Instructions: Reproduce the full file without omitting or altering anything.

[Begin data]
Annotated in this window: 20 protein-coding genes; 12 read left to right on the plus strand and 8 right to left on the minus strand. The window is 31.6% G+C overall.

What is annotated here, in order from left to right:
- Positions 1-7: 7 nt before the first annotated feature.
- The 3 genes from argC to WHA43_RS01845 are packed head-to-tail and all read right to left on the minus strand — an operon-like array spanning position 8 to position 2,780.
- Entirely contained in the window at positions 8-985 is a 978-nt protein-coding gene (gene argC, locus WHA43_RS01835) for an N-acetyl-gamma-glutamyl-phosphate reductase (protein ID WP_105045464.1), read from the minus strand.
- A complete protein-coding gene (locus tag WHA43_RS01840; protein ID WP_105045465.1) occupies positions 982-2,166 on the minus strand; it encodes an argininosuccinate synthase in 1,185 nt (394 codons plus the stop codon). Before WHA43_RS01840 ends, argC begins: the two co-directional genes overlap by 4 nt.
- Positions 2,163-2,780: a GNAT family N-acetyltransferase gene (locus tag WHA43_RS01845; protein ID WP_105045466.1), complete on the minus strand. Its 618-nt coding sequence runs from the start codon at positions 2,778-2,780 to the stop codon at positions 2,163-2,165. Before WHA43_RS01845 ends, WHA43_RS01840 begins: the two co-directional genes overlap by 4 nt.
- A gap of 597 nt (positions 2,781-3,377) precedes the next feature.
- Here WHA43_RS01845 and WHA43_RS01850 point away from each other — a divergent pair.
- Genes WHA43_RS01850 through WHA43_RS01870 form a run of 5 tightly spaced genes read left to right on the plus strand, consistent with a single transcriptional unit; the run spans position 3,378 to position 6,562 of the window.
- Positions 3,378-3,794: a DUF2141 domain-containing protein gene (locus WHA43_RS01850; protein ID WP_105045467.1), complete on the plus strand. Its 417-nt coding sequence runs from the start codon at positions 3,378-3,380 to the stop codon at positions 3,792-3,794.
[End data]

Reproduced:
Annotated in this window: 20 protein-coding genes; 12 read left to right on the plus strand and 8 right to left on the minus strand. The window is 31.6% G+C overall.

What is annotated here, in order from left to right:
- Positions 1-7: 7 nt before the first annotated feature.
- The 3 genes from argC to WHA43_RS01845 are packed head-to-tail and all read right to left on the minus strand — an operon-like array spanning position 8 to position 2,780.
- Entirely contained in the window at positions 8-985 is a 978-nt protein-coding gene (gene argC, locus WHA43_RS01835) for an N-acetyl-gamma-glutamyl-phosphate reductase (protein ID WP_105045464.1), read from the minus strand.
- A complete protein-coding gene (locus tag WHA43_RS01840; protein ID WP_105045465.1) occupies positions 982-2,166 on the minus strand; it encodes an argininosuccinate synthase in 1,185 nt (394 codons plus the stop codon). Before WHA43_RS01840 ends, argC begins: the two co-directional genes overlap by 4 nt.
- Positions 2,163-2,780: a GNAT family N-acetyltransferase gene (locus tag WHA43_RS01845; protein ID WP_105045466.1), complete on the minus strand. Its 618-nt coding sequence runs from the start codon at positions 2,778-2,780 to the stop codon at positions 2,163-2,165. Before WHA43_RS01845 ends, WHA43_RS01840 begins: the two co-directional genes overlap by 4 nt.
- A gap of 597 nt (positions 2,781-3,377) precedes the next feature.
- Here WHA43_RS01845 and WHA43_RS01850 point away from each other — a divergent pair.
- Genes WHA43_RS01850 through WHA43_RS01870 form a run of 5 tightly spaced genes read left to right on the plus strand, consistent with a single transcriptional unit; the run spans position 3,378 to position 6,562 of the window.
- Positions 3,378-3,794: a DUF2141 domain-containing protein gene (locus WHA43_RS01850; protein ID WP_105045467.1), complete on the plus strand. Its 417-nt coding sequence runs from the start codon at positions 3,378-3,380 to the stop codon at positions 3,792-3,794.